I was going to write about striking knives and why you might want one…but then did a quick search of our web site and came across Christopher Schwarz’s early 2009 post “3 Things I Like About My Striking Knife” – so I’ll just send you there instead. But you don’t need to troll the antique … Read more
Tag Archives: Peter Ross
You may not really think about it, but much of woodworking is history. Today we use tools from centuries back, we assemble projects using joinery that has stood the test of time and we reproduce furniture styles from as early as 1650.That’s history. The photos to the left were not taken from my local post … Read more
This smith’s hand-forged tools and hardware combine art and function.
By Megan Fitzpatrick
Today, we aim for too much perfection; period work wasn’t like that,” says blacksmith/whitesmith Peter Ross. Handwork, he says, is a culmination of learning to do things quickly with few tools and little fussing, whether that’s working with iron or working with wood. With a sufficient level of skill, “you end up with pieces that have a spontaneity…but in a fairly controlled way because of the person doing it.” That ephemeral quality of controlled irregularity is what draws Peter to historical work.
Peter has been interested in period tools, hardware and techniques since his introduction to blacksmithing during high school, at what is now called the Long Island Museums at Stony Brook, in Stony Brook, N.Y. He then volunteered and was later employed at Old Bethpage Village Restoration, an 1860s living history museum on Long Island. After two years at the Rhode Island School of Design, Peter left college to work with Dick Everett, a smith who specialized in historic reproductions of house hardware, in East Haddam, Conn., before opening his own smithy on Deer Isle, Maine, in 1976. Three years later, he became a journeyman blacksmith at Colonial Williamsburg as the living history museum was transitioning the smithy from creating souvenir pieces to making authentic reproductions of historical metal artifacts. Peter soon became the shop’s master, and until 2006 worked at Colonial Williamsburg where he investigated historical methods of work and produced metal work for the museum.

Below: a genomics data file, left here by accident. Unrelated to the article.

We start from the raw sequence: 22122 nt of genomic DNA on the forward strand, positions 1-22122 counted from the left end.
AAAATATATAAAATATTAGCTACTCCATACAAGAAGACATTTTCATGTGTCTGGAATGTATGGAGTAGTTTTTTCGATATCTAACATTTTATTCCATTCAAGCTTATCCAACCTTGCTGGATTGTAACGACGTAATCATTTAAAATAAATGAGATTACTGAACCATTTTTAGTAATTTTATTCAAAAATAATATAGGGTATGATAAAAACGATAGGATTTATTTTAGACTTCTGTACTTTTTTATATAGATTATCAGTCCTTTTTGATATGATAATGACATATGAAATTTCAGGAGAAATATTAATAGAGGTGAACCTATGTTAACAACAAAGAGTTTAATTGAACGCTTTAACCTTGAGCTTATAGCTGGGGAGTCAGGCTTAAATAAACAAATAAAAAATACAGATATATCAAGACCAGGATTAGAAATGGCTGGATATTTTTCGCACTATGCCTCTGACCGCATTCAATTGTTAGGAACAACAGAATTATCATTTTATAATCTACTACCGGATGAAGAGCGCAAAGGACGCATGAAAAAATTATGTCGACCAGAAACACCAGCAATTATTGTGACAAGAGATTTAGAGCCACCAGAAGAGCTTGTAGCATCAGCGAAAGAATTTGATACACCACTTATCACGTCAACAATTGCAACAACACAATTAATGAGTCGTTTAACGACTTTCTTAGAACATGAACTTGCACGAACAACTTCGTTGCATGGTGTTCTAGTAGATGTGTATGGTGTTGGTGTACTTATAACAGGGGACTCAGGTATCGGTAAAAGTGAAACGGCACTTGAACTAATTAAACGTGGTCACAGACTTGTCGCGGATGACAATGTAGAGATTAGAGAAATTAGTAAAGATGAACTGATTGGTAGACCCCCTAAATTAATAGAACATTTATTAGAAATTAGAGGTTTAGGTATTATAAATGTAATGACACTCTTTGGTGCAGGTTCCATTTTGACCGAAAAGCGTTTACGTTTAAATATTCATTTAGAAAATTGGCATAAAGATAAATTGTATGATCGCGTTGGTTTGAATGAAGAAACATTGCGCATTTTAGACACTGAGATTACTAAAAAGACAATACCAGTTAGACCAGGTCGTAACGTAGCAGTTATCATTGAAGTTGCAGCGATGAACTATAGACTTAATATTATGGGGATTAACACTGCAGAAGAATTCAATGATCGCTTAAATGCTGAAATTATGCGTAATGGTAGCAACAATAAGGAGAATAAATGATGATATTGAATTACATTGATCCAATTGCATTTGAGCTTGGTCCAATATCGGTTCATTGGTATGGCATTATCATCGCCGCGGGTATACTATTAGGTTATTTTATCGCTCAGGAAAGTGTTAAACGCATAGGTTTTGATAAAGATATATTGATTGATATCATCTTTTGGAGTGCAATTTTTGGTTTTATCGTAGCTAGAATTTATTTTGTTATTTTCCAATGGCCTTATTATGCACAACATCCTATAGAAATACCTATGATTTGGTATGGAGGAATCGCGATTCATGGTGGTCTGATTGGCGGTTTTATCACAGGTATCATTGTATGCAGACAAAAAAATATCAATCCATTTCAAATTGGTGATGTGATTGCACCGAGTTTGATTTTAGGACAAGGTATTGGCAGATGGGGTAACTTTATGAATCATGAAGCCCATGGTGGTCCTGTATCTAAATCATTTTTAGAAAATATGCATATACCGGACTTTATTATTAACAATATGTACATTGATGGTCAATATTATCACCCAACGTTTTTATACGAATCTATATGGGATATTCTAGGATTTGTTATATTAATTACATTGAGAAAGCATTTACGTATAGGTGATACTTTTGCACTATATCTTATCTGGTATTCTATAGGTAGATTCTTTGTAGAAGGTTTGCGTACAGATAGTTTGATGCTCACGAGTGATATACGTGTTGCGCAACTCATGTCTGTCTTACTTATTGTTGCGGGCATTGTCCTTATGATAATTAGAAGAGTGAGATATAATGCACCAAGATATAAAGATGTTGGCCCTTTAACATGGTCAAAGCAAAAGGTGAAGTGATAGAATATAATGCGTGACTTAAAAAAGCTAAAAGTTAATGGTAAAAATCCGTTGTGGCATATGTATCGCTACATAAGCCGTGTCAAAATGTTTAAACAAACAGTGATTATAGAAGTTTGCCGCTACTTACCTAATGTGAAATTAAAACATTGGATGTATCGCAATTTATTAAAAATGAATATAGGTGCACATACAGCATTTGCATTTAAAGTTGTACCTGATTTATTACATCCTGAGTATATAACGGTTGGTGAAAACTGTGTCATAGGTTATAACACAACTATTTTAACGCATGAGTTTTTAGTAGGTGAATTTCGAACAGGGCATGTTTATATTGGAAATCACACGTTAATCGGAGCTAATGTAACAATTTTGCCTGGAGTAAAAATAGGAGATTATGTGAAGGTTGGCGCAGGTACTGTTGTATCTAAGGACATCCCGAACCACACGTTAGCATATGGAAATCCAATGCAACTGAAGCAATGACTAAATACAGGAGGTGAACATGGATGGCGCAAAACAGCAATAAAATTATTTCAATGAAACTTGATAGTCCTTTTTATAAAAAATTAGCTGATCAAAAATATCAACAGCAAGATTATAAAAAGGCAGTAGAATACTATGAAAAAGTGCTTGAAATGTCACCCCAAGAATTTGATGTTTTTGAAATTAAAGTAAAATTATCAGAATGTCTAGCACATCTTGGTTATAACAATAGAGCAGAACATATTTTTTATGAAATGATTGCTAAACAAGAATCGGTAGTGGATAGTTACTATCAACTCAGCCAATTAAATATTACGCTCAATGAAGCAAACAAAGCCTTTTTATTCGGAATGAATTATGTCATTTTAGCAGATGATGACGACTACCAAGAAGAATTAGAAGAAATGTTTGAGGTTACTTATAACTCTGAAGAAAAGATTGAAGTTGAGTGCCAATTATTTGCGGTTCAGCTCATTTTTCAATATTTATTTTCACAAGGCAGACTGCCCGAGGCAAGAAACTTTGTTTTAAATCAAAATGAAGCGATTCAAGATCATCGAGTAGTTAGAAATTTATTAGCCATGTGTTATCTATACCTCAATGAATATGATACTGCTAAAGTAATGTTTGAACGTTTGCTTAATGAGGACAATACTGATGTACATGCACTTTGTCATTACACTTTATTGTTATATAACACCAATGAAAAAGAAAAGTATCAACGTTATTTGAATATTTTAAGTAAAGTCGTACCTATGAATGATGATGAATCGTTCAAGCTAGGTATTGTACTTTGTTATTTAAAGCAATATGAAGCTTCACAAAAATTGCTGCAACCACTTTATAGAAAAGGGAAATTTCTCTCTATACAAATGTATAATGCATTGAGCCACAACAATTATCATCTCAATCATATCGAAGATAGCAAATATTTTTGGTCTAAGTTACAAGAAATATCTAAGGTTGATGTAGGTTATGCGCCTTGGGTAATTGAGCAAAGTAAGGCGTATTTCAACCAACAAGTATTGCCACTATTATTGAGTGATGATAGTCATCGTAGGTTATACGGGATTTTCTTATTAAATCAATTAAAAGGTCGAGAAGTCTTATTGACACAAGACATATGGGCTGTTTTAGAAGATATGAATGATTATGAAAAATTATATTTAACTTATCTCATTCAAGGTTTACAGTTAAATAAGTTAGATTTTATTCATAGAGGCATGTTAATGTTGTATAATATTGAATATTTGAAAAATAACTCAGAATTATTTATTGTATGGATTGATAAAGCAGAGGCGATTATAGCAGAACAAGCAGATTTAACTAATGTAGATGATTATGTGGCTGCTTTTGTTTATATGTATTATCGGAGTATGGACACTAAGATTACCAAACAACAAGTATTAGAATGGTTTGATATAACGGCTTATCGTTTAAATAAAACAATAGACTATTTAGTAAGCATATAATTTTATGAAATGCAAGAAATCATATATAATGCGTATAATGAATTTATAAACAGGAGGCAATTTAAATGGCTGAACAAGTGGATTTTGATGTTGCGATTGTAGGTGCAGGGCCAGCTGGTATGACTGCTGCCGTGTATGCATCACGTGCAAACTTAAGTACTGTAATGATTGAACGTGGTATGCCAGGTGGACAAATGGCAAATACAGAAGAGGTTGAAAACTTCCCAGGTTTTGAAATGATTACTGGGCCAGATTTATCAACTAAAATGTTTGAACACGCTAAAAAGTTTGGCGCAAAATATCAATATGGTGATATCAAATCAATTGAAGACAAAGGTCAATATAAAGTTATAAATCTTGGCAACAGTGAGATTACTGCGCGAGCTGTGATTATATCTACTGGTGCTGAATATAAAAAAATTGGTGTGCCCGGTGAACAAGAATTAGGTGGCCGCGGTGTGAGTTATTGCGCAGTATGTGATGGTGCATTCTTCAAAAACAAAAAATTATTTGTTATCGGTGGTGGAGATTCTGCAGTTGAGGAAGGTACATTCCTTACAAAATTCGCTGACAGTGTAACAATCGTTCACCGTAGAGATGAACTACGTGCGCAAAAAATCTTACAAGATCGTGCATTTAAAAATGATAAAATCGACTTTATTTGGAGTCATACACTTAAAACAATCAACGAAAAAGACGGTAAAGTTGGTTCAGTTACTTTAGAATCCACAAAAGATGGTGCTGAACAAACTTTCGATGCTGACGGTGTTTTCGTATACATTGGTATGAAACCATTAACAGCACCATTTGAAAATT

Video: Watch as Peter Ross makes a pair of forged dividers.
Blog: Read more about the Roubo holdfast Ross made for Christopher Schwarz.
Web site: Discover the Tools and Trades History Society, publisher of “The Tool Chest of Benjamin Seaton.”
To Buy: “The Tool Chest of Benjamin Seaton, 2nd Edition” Read more
Our publishing schedule is pretty straightforward, except for the confusing parts. We put out an issue every other month, starting in February. But the February issue is really January/February so it comes out at the end of December, the month before the cover date. Then there is an issue for April, June and August. But … Read more
After a week of work (and a lot of fun) assisting Christopher Schwarz with his “Anarchist’s Tool Chest” class at Roy Underhill’s The Woodwright’s School, it was nice to slow down and spend some time with blacksmith/whitesmith Peter Ross before I made the 8.5-hour drive back to Cincinnati. Roy and Jane Underhill kindly offered me … Read more
The first time I taught at Roy Underhill’s school in Pittsboro, N.C., Roy made sure that I met Peter Ross, a blacksmith who worked at Colonial Williamsburg for 25 years. We all ate dinner at gas station in Saxapawhaw – probably the best gas station food ever made on this planet. Seriously. Check this out. … Read more